Is Being Gluten-Intolerant an American Problem?

One reader asks why gluten-intolerance is so prevalent in America, but not in Europe.

  • Why would European breads sit well in a gluten-intolerant American stomach? Is the problem gluten, or the wheat itself?
    Photo By Fotolia/Contrastwerkstatt

I recently had a puzzling experience and wonder whether you might be able to shed some light on it. Over the past few years I’ve become increasingly unable to eat wheat without experiencing significant gastrointestinal distress, and I’ve been eating a gluten-free diet for about two years as a result.

A couple of weeks ago, I traveled to Hungary and succumbed to the temptation of eating some irresistibly fabulous, crusty European bread. I figured I’d pay the price but that it would be worth it. However, nothing happened. By the end of the trip I was feasting on croissants, thin-crust pizza, layer cake and giant pretzels, and though my clothes are tighter, my digestive system was completely unaffected. In fact, it felt better than it had in a long time.

A quick Google search turned up many similar stories of those in the United States who believed they were gluten-intolerant but had no trouble eating wheat in Europe.

Why are so many Americans gluten-intolerant now? Is something going on with our wheat supply? Is the problem even gluten, or is it the wheat itself? Could it be the varieties grown here, or the way it’s processed? Surely it’s not normal for so many people to develop this problem over such a short period of time.

Any chance you could look into this? I and many others would be most grateful.

Carolyn Welch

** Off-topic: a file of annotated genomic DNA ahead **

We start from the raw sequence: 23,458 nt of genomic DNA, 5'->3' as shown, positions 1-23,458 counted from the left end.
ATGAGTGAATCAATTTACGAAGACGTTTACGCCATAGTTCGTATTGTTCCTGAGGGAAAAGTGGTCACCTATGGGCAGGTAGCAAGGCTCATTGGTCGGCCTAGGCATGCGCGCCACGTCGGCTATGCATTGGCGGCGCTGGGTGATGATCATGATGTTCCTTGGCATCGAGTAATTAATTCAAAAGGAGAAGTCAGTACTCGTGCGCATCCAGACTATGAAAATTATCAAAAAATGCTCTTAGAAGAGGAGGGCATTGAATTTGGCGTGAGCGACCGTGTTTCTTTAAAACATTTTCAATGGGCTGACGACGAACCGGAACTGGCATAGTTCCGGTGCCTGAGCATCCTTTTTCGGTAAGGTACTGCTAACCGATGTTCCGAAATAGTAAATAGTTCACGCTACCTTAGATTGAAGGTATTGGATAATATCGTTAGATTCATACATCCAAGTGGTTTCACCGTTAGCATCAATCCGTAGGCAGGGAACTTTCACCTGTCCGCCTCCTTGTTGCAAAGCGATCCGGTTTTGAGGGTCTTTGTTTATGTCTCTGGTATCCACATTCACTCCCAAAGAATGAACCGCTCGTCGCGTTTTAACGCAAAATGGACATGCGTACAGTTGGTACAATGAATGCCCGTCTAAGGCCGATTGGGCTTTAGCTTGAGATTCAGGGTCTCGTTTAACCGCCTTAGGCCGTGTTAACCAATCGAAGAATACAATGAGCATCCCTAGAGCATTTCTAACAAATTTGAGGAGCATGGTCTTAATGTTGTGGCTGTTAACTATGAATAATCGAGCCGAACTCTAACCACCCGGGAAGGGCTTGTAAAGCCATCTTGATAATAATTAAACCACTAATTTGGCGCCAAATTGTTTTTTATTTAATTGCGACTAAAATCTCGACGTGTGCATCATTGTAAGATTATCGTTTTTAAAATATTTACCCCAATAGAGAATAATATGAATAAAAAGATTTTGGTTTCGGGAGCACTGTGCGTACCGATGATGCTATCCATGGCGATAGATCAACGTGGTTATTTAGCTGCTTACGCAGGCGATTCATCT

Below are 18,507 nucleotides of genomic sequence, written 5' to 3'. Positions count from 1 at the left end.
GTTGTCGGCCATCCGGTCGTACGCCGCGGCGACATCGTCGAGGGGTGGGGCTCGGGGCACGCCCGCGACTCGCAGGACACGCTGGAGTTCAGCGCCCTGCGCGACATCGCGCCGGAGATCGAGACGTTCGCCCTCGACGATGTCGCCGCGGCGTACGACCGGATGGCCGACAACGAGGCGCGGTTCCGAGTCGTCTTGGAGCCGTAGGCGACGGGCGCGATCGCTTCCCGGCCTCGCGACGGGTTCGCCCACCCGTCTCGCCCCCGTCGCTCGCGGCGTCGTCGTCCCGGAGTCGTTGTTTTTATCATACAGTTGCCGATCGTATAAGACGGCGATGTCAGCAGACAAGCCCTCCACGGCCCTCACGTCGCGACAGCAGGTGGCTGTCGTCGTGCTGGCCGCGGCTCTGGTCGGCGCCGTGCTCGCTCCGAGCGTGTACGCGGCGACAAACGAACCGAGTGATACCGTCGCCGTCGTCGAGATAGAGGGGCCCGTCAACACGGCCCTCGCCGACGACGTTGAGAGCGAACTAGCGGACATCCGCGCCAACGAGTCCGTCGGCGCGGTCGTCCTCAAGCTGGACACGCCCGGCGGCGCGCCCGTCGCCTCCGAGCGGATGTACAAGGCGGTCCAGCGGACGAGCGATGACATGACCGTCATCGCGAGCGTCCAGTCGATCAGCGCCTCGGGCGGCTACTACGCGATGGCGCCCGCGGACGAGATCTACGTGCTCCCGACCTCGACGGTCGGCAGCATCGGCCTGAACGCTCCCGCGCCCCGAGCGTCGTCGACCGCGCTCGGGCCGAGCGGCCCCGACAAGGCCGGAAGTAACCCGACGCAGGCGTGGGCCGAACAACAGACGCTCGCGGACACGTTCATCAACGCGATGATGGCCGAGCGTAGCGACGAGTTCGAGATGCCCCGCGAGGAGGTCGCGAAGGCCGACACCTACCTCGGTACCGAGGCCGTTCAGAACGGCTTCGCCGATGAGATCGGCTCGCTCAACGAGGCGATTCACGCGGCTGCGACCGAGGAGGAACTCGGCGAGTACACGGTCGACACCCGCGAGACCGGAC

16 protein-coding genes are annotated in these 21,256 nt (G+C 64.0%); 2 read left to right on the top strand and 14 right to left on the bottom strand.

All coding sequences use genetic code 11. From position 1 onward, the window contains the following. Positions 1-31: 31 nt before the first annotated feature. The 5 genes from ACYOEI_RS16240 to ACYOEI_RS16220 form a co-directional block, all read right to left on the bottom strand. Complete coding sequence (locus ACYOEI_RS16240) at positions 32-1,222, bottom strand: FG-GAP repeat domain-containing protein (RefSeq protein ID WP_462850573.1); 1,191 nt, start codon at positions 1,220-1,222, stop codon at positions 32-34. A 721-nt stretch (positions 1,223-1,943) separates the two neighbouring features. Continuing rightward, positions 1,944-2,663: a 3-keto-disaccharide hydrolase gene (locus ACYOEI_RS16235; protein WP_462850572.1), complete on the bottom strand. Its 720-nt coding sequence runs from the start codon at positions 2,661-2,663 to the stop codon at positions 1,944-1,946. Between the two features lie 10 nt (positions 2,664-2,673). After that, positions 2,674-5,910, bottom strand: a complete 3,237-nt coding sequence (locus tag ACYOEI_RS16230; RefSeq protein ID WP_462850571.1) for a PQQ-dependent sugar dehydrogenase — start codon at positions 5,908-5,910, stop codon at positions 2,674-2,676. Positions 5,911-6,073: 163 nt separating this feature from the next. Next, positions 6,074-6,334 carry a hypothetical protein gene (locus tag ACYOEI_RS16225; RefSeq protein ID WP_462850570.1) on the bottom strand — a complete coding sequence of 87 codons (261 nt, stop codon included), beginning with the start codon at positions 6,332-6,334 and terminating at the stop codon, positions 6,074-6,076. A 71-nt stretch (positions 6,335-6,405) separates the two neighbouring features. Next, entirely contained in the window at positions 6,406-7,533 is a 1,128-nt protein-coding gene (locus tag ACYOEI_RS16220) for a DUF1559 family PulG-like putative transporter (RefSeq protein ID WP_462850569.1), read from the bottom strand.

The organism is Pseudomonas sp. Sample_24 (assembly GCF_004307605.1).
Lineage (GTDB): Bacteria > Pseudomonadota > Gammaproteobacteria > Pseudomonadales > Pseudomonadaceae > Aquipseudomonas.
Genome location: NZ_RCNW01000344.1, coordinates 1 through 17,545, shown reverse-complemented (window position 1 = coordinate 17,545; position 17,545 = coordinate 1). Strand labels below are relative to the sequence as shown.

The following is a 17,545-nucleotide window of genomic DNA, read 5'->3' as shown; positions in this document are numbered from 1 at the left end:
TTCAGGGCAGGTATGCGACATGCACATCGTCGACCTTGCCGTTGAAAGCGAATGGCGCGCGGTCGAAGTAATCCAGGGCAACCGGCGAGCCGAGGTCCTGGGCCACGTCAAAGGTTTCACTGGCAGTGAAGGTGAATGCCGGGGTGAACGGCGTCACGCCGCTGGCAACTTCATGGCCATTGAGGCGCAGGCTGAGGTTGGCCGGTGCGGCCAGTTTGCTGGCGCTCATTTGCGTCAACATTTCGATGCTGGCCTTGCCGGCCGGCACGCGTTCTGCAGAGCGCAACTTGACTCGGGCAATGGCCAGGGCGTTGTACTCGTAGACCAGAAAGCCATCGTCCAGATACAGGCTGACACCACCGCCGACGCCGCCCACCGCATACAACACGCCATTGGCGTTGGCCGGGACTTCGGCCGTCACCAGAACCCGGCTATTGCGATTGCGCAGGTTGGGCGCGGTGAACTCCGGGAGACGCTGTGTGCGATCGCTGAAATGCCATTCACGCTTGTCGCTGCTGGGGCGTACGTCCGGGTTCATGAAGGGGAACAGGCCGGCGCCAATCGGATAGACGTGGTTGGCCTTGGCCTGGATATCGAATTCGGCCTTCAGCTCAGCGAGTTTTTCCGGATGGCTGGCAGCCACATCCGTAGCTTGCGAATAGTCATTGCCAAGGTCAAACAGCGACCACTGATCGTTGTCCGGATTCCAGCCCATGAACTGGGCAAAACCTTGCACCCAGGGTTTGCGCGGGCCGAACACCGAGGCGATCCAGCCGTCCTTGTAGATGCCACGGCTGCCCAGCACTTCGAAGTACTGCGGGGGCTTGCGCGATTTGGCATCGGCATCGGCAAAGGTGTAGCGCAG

Lawrence, Kansas

5/29/2021 11:03:52 PM

I live in australia and we have the same phenomena as USA. We have high numbers of gluten intolerance. I was told by someone in agriculture that there is info on the grapevine that the problem is our wheat in Australia and USA use the same pesticide... Ratsack or similar, and actually our guts are reacting to the pesticide, rather than the wheat. So I buy non Australian. And non Amercian wheat products where possible

Amy Reynolds
3/31/2021 2:24:26 PM

I ate gluten free oat matza imported from the UK for years with no ill effect. The only ingredients are oat flour and water. This year for the first time there was also a US made version & I bought it without hesitation. After trying the new matza only once, I broke out in skin lesions and threw up. That has only ever happened to me with wheat. After recovering I tentatively tried the old UK version again and had no reaction. Guess I have to keep getting imported grains.

11/13/2020 9:49:04 AM

I developed severe gluten intolerance back when I was still single and living in Colorado. I could not even eat a piece of toast. And we are talking about natural-ingredient bread here, made with just whole-wheat flour, not a bunch of other fake ingredients. Well, I got married to a Colombian man and moved with him to Colombia for six years. I was shocked to discover that my gluten intolerance was gone. The whole time I was there with my husband, I ate all kinds of breads, pastas, home-made goods, and desserts. I never had any issues. Upon returning to the States after six years, I kid you not, within one week, my gluten intolerance returned exactly as it had been before. Someone really needs to look into this, someone who has the authority to share that kind of knowledge, and who can figure it out for the rest of us.



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